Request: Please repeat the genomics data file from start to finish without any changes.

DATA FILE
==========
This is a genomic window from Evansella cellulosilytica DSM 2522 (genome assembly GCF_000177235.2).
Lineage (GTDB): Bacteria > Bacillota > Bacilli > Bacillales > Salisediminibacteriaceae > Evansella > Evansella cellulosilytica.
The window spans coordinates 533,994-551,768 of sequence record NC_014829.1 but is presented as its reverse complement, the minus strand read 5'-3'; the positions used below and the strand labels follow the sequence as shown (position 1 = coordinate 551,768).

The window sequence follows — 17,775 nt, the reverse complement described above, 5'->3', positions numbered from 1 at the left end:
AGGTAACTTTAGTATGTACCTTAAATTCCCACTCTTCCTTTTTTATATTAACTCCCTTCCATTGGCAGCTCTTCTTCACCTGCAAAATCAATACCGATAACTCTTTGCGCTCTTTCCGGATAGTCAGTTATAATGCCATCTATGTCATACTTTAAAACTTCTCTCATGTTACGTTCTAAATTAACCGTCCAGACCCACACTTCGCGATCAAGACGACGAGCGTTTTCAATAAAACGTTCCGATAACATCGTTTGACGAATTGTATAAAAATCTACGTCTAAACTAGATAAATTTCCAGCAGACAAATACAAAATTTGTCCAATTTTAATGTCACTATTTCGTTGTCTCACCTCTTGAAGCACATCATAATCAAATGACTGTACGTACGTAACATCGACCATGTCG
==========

This is a genomic window from Evansella cellulosilytica DSM 2522 (genome assembly GCF_000177235.2).
Lineage (GTDB): Bacteria > Bacillota > Bacilli > Bacillales > Salisediminibacteriaceae > Evansella > Evansella cellulosilytica.
The window spans coordinates 533,994-551,768 of sequence record NC_014829.1 but is presented as its reverse complement, the minus strand read 5'-3'; the positions used below and the strand labels follow the sequence as shown (position 1 = coordinate 551,768).

The window sequence follows — 17,775 nt, the reverse complement described above, 5'->3', positions numbered from 1 at the left end:
AGGTAACTTTAGTATGTACCTTAAATTCCCACTCTTCCTTTTTTATATTAACTCCCTTCCATTGGCAGCTCTTCTTCACCTGCAAAATCAATACCGATAACTCTTTGCGCTCTTTCCGGATAGTCAGTTATAATGCCATCTATGTCATACTTTAAAACTTCTCTCATGTTACGTTCTAAATTAACCGTCCAGACCCACACTTCGCGATCAAGACGACGAGCGTTTTCAATAAAACGTTCCGATAACATCGTTTGACGAATTGTATAAAAATCTACGTCTAAACTAGATAAATTTCCAGCAGACAAATACAAAATTTGTCCAATTTTAATGTCACTATTTCGTTGTCTCACCTCTTGAAGCACATCATAATCAAATGACTGTACGTACGTAACATCGACCATGTCG